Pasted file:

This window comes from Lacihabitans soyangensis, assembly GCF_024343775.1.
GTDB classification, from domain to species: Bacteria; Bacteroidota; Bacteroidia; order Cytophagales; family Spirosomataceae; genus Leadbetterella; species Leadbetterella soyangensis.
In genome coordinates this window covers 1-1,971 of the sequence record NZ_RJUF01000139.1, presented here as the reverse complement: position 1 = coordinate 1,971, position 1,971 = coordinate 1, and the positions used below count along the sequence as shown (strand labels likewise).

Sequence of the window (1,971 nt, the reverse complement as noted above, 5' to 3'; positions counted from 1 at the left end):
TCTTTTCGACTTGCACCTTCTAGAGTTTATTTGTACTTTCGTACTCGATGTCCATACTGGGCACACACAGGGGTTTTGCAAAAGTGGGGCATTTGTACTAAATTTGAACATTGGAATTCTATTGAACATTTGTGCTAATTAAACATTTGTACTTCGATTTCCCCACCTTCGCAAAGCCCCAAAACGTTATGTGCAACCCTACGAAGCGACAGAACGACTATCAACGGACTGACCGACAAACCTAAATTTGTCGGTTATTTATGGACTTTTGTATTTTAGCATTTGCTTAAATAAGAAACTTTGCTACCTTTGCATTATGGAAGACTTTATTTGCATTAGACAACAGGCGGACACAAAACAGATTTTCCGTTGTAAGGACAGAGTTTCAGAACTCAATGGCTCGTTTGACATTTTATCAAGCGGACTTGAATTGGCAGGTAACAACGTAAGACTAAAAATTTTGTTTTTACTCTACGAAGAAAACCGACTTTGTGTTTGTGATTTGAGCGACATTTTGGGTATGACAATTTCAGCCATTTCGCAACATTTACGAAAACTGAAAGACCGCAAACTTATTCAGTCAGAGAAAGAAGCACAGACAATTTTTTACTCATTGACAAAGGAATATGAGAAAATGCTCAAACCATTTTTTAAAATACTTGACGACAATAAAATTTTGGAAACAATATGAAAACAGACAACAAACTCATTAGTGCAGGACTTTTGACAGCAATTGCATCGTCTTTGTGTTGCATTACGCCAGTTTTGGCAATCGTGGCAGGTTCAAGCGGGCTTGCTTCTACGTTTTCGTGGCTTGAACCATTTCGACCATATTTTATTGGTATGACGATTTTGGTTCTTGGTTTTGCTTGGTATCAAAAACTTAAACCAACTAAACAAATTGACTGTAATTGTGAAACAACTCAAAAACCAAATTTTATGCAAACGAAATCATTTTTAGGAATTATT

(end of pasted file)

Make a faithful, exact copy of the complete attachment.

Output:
This window comes from Lacihabitans soyangensis, assembly GCF_024343775.1.
GTDB classification, from domain to species: Bacteria; Bacteroidota; Bacteroidia; order Cytophagales; family Spirosomataceae; genus Leadbetterella; species Leadbetterella soyangensis.
In genome coordinates this window covers 1-1,971 of the sequence record NZ_RJUF01000139.1, presented here as the reverse complement: position 1 = coordinate 1,971, position 1,971 = coordinate 1, and the positions used below count along the sequence as shown (strand labels likewise).

Sequence of the window (1,971 nt, the reverse complement as noted above, 5' to 3'; positions counted from 1 at the left end):
TCTTTTCGACTTGCACCTTCTAGAGTTTATTTGTACTTTCGTACTCGATGTCCATACTGGGCACACACAGGGGTTTTGCAAAAGTGGGGCATTTGTACTAAATTTGAACATTGGAATTCTATTGAACATTTGTGCTAATTAAACATTTGTACTTCGATTTCCCCACCTTCGCAAAGCCCCAAAACGTTATGTGCAACCCTACGAAGCGACAGAACGACTATCAACGGACTGACCGACAAACCTAAATTTGTCGGTTATTTATGGACTTTTGTATTTTAGCATTTGCTTAAATAAGAAACTTTGCTACCTTTGCATTATGGAAGACTTTATTTGCATTAGACAACAGGCGGACACAAAACAGATTTTCCGTTGTAAGGACAGAGTTTCAGAACTCAATGGCTCGTTTGACATTTTATCAAGCGGACTTGAATTGGCAGGTAACAACGTAAGACTAAAAATTTTGTTTTTACTCTACGAAGAAAACCGACTTTGTGTTTGTGATTTGAGCGACATTTTGGGTATGACAATTTCAGCCATTTCGCAACATTTACGAAAACTGAAAGACCGCAAACTTATTCAGTCAGAGAAAGAAGCACAGACAATTTTTTACTCATTGACAAAGGAATATGAGAAAATGCTCAAACCATTTTTTAAAATACTTGACGACAATAAAATTTTGGAAACAATATGAAAACAGACAACAAACTCATTAGTGCAGGACTTTTGACAGCAATTGCATCGTCTTTGTGTTGCATTACGCCAGTTTTGGCAATCGTGGCAGGTTCAAGCGGGCTTGCTTCTACGTTTTCGTGGCTTGAACCATTTCGACCATATTTTATTGGTATGACGATTTTGGTTCTTGGTTTTGCTTGGTATCAAAAACTTAAACCAACTAAACAAATTGACTGTAATTGTGAAACAACTCAAAAACCAAATTTTATGCAAACGAAATCATTTTTAGGAATTATT